In Sweden about 30 secondary schools were “designed using KED’s architectural programme, which has been developed over the years by all our school principals, teachers and our architect Kenneth Gärdestad, is the last important element in this equation. The starting point is not to divide space into static classrooms with connecting corridors, but to regard the entire space as a potential learning area. Rooms are conceived in different shapes and sizes; they range from a large arena to rooms for small groups and have sliding glass walls. Most areas have multiple functions.” (The Kunskapsskolan (“the knowledge school”): a personalised approach to education CELE Exchange 2011/1 © OECD 2011)

Here I am compelled to grab a big chunk of text from Stephen Harris, Director, Sydney Centre for Innovation in Learning & Principal, Northern Beaches Christian School. He says it far better than I can and with greater authority.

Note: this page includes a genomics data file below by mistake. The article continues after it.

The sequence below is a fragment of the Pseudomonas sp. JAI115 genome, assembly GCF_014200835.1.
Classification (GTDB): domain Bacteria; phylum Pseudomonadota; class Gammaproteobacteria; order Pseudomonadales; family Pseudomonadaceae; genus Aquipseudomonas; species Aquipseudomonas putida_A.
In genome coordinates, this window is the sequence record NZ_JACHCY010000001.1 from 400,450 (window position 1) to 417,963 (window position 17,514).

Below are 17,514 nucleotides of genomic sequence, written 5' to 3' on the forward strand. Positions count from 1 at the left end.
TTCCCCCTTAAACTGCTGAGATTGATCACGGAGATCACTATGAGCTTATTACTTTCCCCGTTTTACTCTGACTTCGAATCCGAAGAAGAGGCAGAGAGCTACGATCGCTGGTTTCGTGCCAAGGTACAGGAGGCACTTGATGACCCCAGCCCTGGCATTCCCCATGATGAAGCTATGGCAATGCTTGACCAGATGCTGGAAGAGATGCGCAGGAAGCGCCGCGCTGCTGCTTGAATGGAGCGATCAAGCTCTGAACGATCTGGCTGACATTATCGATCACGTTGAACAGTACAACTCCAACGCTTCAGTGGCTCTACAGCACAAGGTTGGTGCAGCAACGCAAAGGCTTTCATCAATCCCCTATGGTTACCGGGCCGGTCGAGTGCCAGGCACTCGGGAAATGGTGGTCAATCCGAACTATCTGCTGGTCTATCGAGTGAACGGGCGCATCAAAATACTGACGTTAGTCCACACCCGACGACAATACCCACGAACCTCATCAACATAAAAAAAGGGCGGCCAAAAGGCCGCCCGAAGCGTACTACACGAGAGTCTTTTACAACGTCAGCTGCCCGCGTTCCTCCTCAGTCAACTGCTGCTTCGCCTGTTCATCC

“Today’s students are immersed in a world of technology from birth. It is natural for them to live within the internet, rather than using the internet as is likely the case for their teachers and parents. Seymour Papert was among the first to make statements calling for a complete re-think of education models, with the advent of ubiquitous computing. In an essay co-authored with Gaston Caperton, they commented that educators have tried ‘to use new technologies to solve the problems of school-as-it-is instead of seeking radically new opportunities to develop school-as-it can-be’ (Papert and Caperton, 1999, p.2).